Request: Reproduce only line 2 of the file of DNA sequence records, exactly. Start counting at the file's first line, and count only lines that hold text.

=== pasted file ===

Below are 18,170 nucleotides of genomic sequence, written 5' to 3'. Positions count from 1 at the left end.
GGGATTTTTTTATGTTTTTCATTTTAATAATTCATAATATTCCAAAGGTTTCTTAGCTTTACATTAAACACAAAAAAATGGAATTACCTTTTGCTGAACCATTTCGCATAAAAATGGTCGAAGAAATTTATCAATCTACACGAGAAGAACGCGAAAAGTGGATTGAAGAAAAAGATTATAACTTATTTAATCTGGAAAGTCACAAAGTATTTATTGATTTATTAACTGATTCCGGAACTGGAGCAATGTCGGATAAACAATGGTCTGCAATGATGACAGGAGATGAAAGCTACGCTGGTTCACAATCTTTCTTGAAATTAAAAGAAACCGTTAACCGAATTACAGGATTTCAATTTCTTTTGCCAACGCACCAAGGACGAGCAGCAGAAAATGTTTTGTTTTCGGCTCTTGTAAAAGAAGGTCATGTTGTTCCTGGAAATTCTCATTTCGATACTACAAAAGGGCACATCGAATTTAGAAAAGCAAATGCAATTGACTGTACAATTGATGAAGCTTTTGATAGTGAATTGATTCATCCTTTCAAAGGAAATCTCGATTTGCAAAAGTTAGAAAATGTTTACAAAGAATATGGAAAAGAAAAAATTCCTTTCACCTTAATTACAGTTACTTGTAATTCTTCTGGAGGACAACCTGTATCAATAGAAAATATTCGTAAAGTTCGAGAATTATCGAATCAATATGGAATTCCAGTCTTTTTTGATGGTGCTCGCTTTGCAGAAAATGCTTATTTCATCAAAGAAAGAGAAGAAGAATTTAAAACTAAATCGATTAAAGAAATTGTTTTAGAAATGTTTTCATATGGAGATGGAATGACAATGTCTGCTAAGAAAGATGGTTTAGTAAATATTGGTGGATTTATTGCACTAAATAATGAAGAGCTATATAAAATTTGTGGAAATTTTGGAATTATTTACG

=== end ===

GGGATTTTTTTATGTTTTTCATTTTAATAATTCATAATATTCCAAAGGTTTCTTAGCTTTACATTAAACACAAAAAAATGGAATTACCTTTTGCTGAACCATTTCGCATAAAAATGGTCGAAGAAATTTATCAATCTACACGAGAAGAACGCGAAAAGTGGATTGAAGAAAAAGATTATAACTTATTTAATCTGGAAAGTCACAAAGTATTTATTGATTTATTAACTGATTCCGGAACTGGAGCAATGTCGGATAAACAATGGTCTGCAATGATGACAGGAGATGAAAGCTACGCTGGTTCACAATCTTTCTTGAAATTAAAAGAAACCGTTAACCGAATTACAGGATTTCAATTTCTTTTGCCAACGCACCAAGGACGAGCAGCAGAAAATGTTTTGTTTTCGGCTCTTGTAAAAGAAGGTCATGTTGTTCCTGGAAATTCTCATTTCGATACTACAAAAGGGCACATCGAATTTAGAAAAGCAAATGCAATTGACTGTACAATTGATGAAGCTTTTGATAGTGAATTGATTCATCCTTTCAAAGGAAATCTCGATTTGCAAAAGTTAGAAAATGTTTACAAAGAATATGGAAAAGAAAAAATTCCTTTCACCTTAATTACAGTTACTTGTAATTCTTCTGGAGGACAACCTGTATCAATAGAAAATATTCGTAAAGTTCGAGAATTATCGAATCAATATGGAATTCCAGTCTTTTTTGATGGTGCTCGCTTTGCAGAAAATGCTTATTTCATCAAAGAAAGAGAAGAAGAATTTAAAACTAAATCGATTAAAGAAATTGTTTTAGAAATGTTTTCATATGGAGATGGAATGACAATGTCTGCTAAGAAAGATGGTTTAGTAAATATTGGTGGATTTATTGCACTAAATAATGAAGAGCTATATAAAATTTGTGGAAATTTTGGAATTATTTACG